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Andrews v. Schafer

United States Court of Appeals, Eighth Circuit

April 30, 2018

Dwayne Andrews Plaintiff- Appellant
v.
Keith Schafer; Felix T. Vincenz; Mark Stringer; Laurent D. Javois; Sylvia P. Adams; H. A. Mannich; Roy Wilson Defendants - Appellees

          Submitted: January 11, 2018

          Appeal from United States District Court for the Eastern District of Missouri - St. Louis

          Before COLLOTON, BENTON, and ERICKSON, Circuit Judges.

          ERICKSON, CIRCUIT JUDGE.

         In 2003, Dwayne Andrews experienced a PTSD-related psychotic break. During the episode, he fired shots in the direction of two police officers. In 2005, the prosecution and Andrews entered into a Stipulation of Defense, which the court accepted, that Andrews was Not Guilty by Reason of Insanity under Section 552.030 of the Missouri Revised Statutes. As a result of the statutory scheme, Andrews was committed to the custody of the Missouri Department of Mental Health for treatment.

         In 2014, Andrews brought a 42 U.S.C. § 1983 action against numerous current and former employees of the Missouri Department of Mental Health[1] alleging he had been deprived of his substantive due process right to liberty during his in-patient commitment as well as during his period of conditional release. The defendants moved for summary judgment. The district court[2] granted summary judgment in favor of the defendants on the basis of qualified immunity. Andrews appeals, and we affirm.

         I. BACKGROUND

         We recount the facts in the light most favorable to Andrews. On August 9, 2003, Andrews experienced a PTSD episode complete with hallucinations. Believing he was under attack by hidden assailants, Andrews fired a rifle in the direction of two police officers. Fortunately the shots were errant and no one was injured. Andrews was subdued, arrested, and charged with armed criminal action and two counts of assault in the first degree.

         Andrews was evaluated by Dr. Michael Armour, a licensed psychologist who found him competent to proceed. Even so, Dr. Armour also concluded that Andrews was not criminally responsible for his behavior as a result of his PTSD episode. Andrews, his attorney, and the prosecutor stipulated that Andrews's defense of Not Guilty by Reason of Insanity under Section 552.030 of the Missouri Revised Statutes was valid. The Circuit Court of St. Louis accepted the stipulation, found Andrews Not Guilty by Reason of Insanity, and committed Andrews to the custody of the Department of Mental Health for treatment.[3]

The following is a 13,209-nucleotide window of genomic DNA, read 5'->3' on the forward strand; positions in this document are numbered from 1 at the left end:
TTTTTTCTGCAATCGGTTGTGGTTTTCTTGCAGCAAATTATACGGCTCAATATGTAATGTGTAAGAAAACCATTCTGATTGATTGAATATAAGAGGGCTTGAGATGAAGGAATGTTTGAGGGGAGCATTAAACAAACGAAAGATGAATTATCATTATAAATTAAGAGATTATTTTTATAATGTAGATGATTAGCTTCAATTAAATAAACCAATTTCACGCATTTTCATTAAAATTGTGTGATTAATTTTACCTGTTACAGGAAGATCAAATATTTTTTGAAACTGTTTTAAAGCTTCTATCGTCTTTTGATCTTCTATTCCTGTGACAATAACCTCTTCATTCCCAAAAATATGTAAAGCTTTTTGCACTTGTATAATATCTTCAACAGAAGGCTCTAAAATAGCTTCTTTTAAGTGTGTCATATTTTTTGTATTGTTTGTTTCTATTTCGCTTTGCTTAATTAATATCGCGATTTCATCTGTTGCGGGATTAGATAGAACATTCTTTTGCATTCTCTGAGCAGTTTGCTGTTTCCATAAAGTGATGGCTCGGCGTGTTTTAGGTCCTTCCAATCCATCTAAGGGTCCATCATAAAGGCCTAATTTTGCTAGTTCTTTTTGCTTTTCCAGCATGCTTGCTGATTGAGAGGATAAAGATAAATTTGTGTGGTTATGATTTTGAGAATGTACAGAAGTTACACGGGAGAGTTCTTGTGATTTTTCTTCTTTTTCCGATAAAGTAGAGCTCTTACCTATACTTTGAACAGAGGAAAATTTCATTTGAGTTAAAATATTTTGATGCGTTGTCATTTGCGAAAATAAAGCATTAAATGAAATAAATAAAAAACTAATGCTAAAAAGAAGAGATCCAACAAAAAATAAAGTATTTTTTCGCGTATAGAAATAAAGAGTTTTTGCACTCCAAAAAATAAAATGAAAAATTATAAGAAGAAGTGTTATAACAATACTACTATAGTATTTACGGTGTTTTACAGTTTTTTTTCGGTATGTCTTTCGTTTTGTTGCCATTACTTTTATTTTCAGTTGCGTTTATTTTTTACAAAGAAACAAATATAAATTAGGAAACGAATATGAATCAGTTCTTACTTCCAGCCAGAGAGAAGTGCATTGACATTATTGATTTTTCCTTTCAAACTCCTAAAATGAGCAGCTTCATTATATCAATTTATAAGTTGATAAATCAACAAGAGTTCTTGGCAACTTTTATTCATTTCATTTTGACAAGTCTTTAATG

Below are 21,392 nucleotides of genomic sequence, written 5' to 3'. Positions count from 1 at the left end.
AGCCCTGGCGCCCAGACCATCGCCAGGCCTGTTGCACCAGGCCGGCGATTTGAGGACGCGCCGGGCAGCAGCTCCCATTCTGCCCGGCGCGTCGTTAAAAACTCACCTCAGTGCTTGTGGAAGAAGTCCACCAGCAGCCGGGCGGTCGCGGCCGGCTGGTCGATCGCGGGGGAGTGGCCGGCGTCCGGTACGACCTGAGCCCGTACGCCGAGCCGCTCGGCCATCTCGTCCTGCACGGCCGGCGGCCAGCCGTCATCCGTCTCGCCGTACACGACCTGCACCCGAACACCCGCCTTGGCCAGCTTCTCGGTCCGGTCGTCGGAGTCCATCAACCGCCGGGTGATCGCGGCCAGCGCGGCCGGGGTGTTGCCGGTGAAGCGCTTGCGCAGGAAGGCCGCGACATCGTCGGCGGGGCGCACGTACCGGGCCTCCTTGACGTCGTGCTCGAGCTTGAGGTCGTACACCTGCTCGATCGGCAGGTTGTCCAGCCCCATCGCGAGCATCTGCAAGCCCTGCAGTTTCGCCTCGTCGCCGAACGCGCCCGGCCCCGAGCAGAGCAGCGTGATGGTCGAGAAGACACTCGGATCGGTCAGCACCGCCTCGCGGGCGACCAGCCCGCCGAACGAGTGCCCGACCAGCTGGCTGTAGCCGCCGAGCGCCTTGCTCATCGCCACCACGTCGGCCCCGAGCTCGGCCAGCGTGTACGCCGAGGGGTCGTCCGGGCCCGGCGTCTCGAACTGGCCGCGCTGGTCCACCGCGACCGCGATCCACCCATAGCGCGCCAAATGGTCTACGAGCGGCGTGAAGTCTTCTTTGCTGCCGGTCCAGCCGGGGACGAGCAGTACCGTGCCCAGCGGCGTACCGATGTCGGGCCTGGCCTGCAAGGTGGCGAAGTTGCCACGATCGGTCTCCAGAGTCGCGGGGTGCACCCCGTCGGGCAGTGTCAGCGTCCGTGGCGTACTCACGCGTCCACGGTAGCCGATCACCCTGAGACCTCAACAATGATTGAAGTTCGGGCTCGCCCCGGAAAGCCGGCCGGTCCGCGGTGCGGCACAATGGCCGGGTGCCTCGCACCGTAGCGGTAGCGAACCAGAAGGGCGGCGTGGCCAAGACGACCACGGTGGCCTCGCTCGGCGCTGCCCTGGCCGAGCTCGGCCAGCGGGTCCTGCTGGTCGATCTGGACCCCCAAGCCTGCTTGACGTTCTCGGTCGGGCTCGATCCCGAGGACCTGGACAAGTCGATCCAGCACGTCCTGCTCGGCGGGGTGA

Between October of 2005 and January of 2006, Andrews filed three motions for conditional release, claiming he was no longer mentally ill or dangerous. The Department of Mental Health did not support his motions, and Andrews's motions to vacate his commitment were denied.

         In September of 2010, Andrews underwent a Conditional Release Evaluation by Dr. Jeffrey Kline, who found that Andrews was not likely to be dangerous to others on conditional release or to commit another violent crime due to his mental illness. While Andrews's diagnosis remained in effect due to the nature of PTSD, Dr. Kline stated Andrews's symptoms were in "full remission" and had been for several years.

         Andrews and the Department of Mental Health filed cross-applications for conditional release that came on for hearing in December of 2010. The hearing marked the first time the Department of Mental Health supported Andrews's claim for conditional release. It was, however, opposed by the prosecution, and the circuit court denied the applications for conditional release.

         In June of 2012, the circuit court once again considered Andrews's application for conditional release, this time ordering a conditional release "without discharge." The release without discharge required Andrews to continue residing at the treatment facility. In September of 2012, the circuit court amended the conditional release without discharge to a conditional release with discharge for a period of one year. In September of 2013, Laurent Javois, in his official capacity, moved to amend and extend Andrews's conditional release for an additional year. That motion was granted on October 8, 2013, with a proposed termination date of October 5, 2014. Andrews filed this suit on October 11, 2013.

         II.DISCUS ...


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